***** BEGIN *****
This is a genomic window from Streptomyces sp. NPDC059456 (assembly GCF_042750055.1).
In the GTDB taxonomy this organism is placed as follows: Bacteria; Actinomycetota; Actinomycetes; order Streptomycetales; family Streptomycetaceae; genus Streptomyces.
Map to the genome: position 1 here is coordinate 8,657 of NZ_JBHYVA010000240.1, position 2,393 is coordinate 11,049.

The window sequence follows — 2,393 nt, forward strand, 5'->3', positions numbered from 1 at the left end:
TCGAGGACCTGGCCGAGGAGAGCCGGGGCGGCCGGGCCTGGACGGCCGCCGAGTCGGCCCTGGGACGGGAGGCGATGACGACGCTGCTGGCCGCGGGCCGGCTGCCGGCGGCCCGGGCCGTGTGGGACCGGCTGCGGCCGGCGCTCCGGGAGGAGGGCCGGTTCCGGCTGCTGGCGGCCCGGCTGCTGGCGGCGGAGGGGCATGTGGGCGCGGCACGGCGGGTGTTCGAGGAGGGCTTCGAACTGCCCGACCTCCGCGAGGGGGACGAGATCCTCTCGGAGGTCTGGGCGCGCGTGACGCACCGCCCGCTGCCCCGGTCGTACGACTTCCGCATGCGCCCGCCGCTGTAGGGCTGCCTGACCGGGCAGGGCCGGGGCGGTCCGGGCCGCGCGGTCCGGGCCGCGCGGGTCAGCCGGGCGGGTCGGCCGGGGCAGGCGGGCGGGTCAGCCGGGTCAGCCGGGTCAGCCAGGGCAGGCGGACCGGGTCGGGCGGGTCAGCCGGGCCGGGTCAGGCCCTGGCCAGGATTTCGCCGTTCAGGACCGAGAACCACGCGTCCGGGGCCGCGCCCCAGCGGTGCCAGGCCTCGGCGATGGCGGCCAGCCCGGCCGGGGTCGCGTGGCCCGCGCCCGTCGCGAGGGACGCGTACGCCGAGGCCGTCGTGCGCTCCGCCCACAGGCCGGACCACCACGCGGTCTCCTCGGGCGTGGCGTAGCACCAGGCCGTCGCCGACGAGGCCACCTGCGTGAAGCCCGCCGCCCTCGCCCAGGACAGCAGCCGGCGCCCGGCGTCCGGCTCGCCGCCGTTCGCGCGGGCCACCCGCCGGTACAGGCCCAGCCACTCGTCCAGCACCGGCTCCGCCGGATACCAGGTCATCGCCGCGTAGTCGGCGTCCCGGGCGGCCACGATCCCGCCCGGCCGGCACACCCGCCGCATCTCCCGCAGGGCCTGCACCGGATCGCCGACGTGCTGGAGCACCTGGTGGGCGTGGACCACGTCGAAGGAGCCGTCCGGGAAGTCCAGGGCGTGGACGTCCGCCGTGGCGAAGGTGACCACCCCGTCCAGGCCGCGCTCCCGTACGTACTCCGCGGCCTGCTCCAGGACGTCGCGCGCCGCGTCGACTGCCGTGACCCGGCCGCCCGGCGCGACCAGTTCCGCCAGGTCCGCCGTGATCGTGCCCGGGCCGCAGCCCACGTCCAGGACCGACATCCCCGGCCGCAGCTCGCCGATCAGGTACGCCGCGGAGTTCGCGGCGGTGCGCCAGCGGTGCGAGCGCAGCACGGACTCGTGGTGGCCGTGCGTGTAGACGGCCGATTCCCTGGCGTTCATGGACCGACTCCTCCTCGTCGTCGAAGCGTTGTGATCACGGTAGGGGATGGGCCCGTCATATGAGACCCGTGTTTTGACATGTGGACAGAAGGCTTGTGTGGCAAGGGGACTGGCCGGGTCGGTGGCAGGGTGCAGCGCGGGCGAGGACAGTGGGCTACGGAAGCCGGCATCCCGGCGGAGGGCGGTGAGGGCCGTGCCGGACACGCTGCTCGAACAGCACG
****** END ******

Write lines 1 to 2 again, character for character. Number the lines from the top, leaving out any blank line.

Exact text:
This is a genomic window from Streptomyces sp. NPDC059456 (assembly GCF_042750055.1).
In the GTDB taxonomy this organism is placed as follows: Bacteria; Actinomycetota; Actinomycetes; order Streptomycetales; family Streptomycetaceae; genus Streptomyces.